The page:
On the cross of Calvary, the greatest heavyweight boxing fight in history was practically over even before it started. Jesus was knocked out in the very first round.
Christians love to win. We sing praise songs declaring we are on the winning side. We give our churches names like “Winners’ Chapel.” Therefore, we readily appropriate the story of David killing Goliath. However, Jesus proffers in the New Testament a completely different approach. That approach is anathema to us killing any Goliaths. On the contrary, it requires us to lay down our lives. Jesus says: “Whoever seeks to save his life will lose it, and whoever loses his life will preserve it.” (Luke 17:33).
Wining by losing
The Holy Spirit presented this challenge to me in no uncertain terms. He said: “Femi, you love to win don’t you? But in order for you to walk with me, you have to learn to lose. You have to accept defeat. Are you prepared to do this?”
This is a major facet of Jesus’ kingdom dynamics that Goliath-killing Christians refuse to understand. In the kingdom of God, we win by losing.
It is needful for Christians to appreciate that the true disciple of Jesus is first and foremost a loser as opposed to a winner. If we are not prepared to lose, we cannot walk with Jesus. It is true that the believer is “a winner in the Lord Jesus.” But being a winner in Christ is completely different from being a winner in the world like Goliath-killing David.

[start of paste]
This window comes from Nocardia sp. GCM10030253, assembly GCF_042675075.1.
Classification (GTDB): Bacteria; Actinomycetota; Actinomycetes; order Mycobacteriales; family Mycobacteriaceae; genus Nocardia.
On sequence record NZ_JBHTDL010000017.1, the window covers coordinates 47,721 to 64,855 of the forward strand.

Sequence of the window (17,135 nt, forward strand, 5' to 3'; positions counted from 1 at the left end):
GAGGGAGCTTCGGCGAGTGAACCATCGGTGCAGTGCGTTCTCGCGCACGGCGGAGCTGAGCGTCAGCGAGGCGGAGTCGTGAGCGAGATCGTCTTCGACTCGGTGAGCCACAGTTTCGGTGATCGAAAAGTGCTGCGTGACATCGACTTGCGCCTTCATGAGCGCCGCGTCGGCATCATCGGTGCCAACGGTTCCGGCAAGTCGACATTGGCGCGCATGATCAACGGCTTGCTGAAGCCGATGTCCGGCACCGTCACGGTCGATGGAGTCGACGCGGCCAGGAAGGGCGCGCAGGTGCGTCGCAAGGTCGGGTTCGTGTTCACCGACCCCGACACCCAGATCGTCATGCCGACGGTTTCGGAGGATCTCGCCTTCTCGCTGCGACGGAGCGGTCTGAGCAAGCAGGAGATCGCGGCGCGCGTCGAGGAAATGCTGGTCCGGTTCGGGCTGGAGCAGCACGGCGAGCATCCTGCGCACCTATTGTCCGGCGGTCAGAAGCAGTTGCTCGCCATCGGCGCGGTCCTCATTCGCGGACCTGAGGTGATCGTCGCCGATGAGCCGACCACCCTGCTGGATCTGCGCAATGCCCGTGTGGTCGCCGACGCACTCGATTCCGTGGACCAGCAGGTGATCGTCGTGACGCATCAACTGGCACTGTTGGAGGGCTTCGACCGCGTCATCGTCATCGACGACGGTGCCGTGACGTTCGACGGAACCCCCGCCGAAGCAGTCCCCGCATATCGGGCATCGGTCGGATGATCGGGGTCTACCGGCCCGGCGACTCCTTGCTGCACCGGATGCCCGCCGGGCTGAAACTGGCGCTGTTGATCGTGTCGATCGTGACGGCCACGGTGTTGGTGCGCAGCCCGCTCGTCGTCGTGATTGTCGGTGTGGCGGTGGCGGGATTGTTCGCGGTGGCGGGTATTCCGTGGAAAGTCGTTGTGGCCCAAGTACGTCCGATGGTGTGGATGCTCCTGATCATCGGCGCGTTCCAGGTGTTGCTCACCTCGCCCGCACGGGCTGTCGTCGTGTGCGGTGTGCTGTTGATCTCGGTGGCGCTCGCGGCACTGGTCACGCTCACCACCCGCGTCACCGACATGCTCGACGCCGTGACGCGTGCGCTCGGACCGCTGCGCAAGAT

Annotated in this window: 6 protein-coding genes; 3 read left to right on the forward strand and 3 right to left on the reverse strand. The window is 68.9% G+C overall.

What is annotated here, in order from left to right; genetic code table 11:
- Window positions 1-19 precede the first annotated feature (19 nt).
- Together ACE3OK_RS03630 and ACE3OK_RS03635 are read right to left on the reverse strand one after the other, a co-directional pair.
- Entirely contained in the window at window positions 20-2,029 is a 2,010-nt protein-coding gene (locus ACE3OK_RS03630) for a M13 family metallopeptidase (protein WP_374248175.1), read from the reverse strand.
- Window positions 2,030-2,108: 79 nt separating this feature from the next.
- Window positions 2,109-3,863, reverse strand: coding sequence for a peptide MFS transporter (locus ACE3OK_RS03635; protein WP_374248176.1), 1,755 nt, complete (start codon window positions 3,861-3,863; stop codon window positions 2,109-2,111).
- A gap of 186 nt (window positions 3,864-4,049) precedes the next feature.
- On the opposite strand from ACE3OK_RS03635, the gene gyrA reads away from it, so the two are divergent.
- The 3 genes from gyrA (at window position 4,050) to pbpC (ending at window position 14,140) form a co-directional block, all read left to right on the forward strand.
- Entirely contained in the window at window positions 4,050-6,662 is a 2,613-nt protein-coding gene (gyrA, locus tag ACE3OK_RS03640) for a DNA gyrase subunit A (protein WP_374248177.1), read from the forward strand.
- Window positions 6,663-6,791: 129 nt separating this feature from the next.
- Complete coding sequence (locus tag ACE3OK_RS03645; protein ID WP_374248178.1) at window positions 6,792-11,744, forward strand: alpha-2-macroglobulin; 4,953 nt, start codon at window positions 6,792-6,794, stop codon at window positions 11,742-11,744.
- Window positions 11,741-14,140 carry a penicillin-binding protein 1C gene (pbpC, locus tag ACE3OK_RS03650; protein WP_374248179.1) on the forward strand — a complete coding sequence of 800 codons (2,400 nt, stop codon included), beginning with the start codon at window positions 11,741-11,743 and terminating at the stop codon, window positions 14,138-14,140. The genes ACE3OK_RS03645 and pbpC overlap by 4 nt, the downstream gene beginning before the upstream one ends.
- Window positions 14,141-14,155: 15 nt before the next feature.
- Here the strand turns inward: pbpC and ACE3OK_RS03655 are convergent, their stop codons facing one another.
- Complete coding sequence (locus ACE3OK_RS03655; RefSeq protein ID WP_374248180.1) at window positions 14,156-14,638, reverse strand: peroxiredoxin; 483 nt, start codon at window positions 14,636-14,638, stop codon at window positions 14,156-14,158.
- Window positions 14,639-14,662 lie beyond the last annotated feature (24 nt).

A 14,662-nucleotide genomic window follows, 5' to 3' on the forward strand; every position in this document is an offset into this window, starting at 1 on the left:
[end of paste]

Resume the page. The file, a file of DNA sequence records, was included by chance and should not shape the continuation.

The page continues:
In order for us to be winners in Christ, we have to be losers in the world. In order for us to be winners in the spirit, we have to be losers in the flesh. That is the glory of the cross of Jesus, and that is the reason why many find Jesus’ approach to life so unacceptable. Jesus is a stumbling stone. He is a rock of offence because of the cross. The cross requires us to lose and not to win. But most Christians, don’t like to lose. As a result, we become enemies of the cross.
There is a wonderful Christian film made by the gospel singer Carman called “The Champion.” The finale is a boxing match and by the end of the film, the audience is on its feet. The good guy, a believer, knocks out the bad guy, an unbeliever. And when he lands the knockout punch and becomes the new Heavyweight Boxing Champion of the World, the Christian audience goes crazy with shouts of approval.
But the truth of the matter is that films like “The Champion” miss and undermine the fundamental message of Christianity, which is the cross. The Champion appeals to the flesh. The “baddie” is given a thorough beating. But Jesus does not excite the flesh. Indeed, Jesus does not appeal to the flesh. If “The Champion” had wanted to be true to the gospel, Carman would have lost the championship fight. And it would have been in losing it that he would have been victorious. That is the glory of the cross.
The glory of the cross is heavenly and it is spiritual. It is sown in dishonour. It is sown in weakness. It is sown in defeat. Today, many wear the cross as an ornament. But it was originally an instrument of humiliation, shame and defeat. Nobody would wear a cross in the days of Jesus. It would have been synonymous today to wearing an electric chair as an ornament.